This is “Social Structure and Social Interaction”, chapter 5 from the book Sociology: Comprehensive Edition (v. 1.0).
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“He’s Not a Patient, but Plays One for Class,” the headline said. For 12 days in July 2010, a 24-year-old medical student named Matt entered a nursing home in Chelsea, Massachusetts, to play the role of an 85-year-old man bound to a wheelchair and suffering from several serious health problems. He and five other medical students were staying in the facility to get a better idea of how to care for the elderly.
Matt kept a daily journal and wrote regularly of the problems of using his wheelchair, among other topics. One day he wrote, “I never really noticed how hard it is to live like this. I just always thought of old people as grumpy people who are easily upset.” He had trouble reaching a TV remote control or reading a notice that was posted too high. When he first showered in his wheelchair, he was unable to turn it to be able to wash the right side of his body. He was so embarrassed to ask for help in going to the bathroom that he tried to spread out his bathroom trips so that the same nurse would not have to help him twice in a row.
The experience taught Matt a lot about how to care not only for older patients but also for patients in general. The emotional bonds he developed with other patients during his time in the nursing home particularly made him realize how he should interact with patients. As Matt wrote in his journal, “There is a face and story behind every patient. The patient should not be viewed by the conditions that ail them, but by the person beneath the disease.” (Wu, 2010)Wu, J. Q. (2010, July 19). He’s not a patient, but plays one for class. The Boston Globe, p. B1.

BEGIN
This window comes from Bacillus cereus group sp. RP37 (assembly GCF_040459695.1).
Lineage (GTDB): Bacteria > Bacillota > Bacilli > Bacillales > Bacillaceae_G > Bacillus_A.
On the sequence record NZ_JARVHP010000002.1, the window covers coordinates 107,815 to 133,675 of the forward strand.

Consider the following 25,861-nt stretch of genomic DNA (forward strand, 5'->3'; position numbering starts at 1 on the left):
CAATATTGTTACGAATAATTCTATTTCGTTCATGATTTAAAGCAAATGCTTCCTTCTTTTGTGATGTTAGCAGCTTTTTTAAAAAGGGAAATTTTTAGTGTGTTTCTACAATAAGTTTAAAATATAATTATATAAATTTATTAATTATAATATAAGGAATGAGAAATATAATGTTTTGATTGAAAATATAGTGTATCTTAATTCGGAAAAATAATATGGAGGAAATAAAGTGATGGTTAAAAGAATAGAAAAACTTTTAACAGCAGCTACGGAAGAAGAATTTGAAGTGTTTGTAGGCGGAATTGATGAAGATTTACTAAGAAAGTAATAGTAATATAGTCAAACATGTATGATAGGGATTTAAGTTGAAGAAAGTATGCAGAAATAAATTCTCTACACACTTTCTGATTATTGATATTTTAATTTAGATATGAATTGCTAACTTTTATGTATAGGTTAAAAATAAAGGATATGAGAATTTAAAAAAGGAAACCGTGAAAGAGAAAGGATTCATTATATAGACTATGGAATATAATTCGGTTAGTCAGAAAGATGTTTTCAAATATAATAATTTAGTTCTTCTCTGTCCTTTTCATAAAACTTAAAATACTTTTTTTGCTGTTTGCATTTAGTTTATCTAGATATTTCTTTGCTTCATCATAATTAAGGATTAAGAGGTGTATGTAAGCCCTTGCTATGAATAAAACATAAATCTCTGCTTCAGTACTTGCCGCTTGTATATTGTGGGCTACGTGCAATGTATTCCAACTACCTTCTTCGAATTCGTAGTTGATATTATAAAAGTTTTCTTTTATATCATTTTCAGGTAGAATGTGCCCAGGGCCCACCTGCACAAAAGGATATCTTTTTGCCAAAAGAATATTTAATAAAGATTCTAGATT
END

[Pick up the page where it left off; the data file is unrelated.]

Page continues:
The status of an 85-year-old man bound to a wheelchair is very different from that of a medical student. So are our views of people in each status and our expectations of their behavior. Matt quickly learned what life in a wheelchair is like and realized that his stereotypical views of older people could easily complicate his medical interactions with them. The setting in which he played the role of a very old man was an institutional setting, but this setting was also one tiny component of the vast social institution that sociologists call medicine.
In all these ways, Matt’s brief experience in the nursing home illuminates important aspects of social structure and social interaction in today’s society. The statuses we occupy and the roles we play in these statuses shape our lives in fundamental ways and affect our daily interactions with other people. The many social institutions that are so important in modern society affect our lives profoundly from the moment we are born. This chapter examines major aspects of social structure and social interaction. As with Chapter 3 "Culture" and Chapter 4 "Socialization", this chapter should help you further understand yourself as a social being and not just as an individual. This in turn means it should further help you understand how and why you came to be the person you are.